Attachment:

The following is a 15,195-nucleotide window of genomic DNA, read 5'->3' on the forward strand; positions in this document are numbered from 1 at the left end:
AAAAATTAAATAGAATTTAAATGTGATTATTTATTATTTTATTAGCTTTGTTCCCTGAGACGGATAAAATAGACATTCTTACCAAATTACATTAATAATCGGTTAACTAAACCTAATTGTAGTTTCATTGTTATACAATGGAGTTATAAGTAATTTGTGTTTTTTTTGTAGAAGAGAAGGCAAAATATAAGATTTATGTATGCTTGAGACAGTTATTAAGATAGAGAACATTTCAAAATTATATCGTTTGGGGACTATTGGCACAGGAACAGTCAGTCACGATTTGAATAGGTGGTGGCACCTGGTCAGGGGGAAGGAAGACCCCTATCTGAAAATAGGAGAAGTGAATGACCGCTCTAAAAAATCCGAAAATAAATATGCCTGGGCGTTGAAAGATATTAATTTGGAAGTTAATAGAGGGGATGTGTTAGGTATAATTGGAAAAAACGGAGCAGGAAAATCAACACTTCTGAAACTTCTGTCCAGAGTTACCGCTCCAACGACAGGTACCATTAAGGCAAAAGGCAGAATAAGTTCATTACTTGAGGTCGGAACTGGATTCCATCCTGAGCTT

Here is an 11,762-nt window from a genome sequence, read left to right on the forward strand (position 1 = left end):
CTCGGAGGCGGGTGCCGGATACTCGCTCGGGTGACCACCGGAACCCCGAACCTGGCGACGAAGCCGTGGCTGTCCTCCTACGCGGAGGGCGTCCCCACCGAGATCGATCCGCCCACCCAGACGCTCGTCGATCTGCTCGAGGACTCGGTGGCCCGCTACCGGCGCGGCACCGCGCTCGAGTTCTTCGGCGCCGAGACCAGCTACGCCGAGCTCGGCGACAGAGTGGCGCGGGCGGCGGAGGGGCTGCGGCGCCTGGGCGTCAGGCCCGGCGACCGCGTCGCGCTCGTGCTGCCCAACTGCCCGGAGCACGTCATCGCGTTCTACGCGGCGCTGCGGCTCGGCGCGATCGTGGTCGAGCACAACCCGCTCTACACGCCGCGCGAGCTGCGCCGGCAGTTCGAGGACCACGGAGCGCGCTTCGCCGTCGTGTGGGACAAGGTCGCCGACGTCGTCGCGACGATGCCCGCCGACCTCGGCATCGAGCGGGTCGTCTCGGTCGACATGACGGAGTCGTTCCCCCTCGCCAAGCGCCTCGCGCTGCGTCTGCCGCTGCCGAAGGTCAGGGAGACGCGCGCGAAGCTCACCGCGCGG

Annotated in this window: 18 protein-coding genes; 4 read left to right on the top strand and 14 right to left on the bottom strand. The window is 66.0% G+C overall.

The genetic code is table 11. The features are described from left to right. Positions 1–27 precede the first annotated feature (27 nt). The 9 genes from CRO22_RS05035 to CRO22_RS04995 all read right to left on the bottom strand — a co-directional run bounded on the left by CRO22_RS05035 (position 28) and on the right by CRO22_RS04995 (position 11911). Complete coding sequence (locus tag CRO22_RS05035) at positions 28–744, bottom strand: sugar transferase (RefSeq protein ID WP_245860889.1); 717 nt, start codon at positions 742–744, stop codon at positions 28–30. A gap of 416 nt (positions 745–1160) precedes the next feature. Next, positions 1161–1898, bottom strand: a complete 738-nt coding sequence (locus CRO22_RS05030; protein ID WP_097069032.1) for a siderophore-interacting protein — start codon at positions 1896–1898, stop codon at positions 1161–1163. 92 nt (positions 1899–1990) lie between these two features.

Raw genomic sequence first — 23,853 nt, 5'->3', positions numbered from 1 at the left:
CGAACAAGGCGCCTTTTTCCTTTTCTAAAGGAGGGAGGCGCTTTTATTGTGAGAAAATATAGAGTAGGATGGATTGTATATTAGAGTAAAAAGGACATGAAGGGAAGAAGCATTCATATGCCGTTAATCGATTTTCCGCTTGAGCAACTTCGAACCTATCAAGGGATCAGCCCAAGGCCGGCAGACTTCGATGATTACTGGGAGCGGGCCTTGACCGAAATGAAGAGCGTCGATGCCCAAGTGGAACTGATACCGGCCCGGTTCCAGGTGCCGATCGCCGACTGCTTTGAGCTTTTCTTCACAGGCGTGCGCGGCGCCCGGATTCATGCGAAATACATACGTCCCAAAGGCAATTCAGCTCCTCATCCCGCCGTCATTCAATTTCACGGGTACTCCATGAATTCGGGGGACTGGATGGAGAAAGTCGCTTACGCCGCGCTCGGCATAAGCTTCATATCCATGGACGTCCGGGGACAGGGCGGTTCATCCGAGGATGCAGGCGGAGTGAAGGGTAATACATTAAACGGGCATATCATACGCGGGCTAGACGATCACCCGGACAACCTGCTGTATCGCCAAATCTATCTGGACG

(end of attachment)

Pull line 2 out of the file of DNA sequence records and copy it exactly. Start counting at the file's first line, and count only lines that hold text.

AAAAATTAAATAGAATTTAAATGTGATTATTTATTATTTTATTAGCTTTGTTCCCTGAGACGGATAAAATAGACATTCTTACCAAATTACATTAATAATCGGTTAACTAAACCTAATTGTAGTTTCATTGTTATACAATGGAGTTATAAGTAATTTGTGTTTTTTTTGTAGAAGAGAAGGCAAAATATAAGATTTATGTATGCTTGAGACAGTTATTAAGATAGAGAACATTTCAAAATTATATCGTTTGGGGACTATTGGCACAGGAACAGTCAGTCACGATTTGAATAGGTGGTGGCACCTGGTCAGGGGGAAGGAAGACCCCTATCTGAAAATAGGAGAAGTGAATGACCGCTCTAAAAAATCCGAAAATAAATATGCCTGGGCGTTGAAAGATATTAATTTGGAAGTTAATAGAGGGGATGTGTTAGGTATAATTGGAAAAAACGGAGCAGGAAAATCAACACTTCTGAAACTTCTGTCCAGAGTTACCGCTCCAACGACAGGTACCATTAAGGCAAAAGGCAGAATAAGTTCATTACTTGAGGTCGGAACTGGATTCCATCCTGAGCTT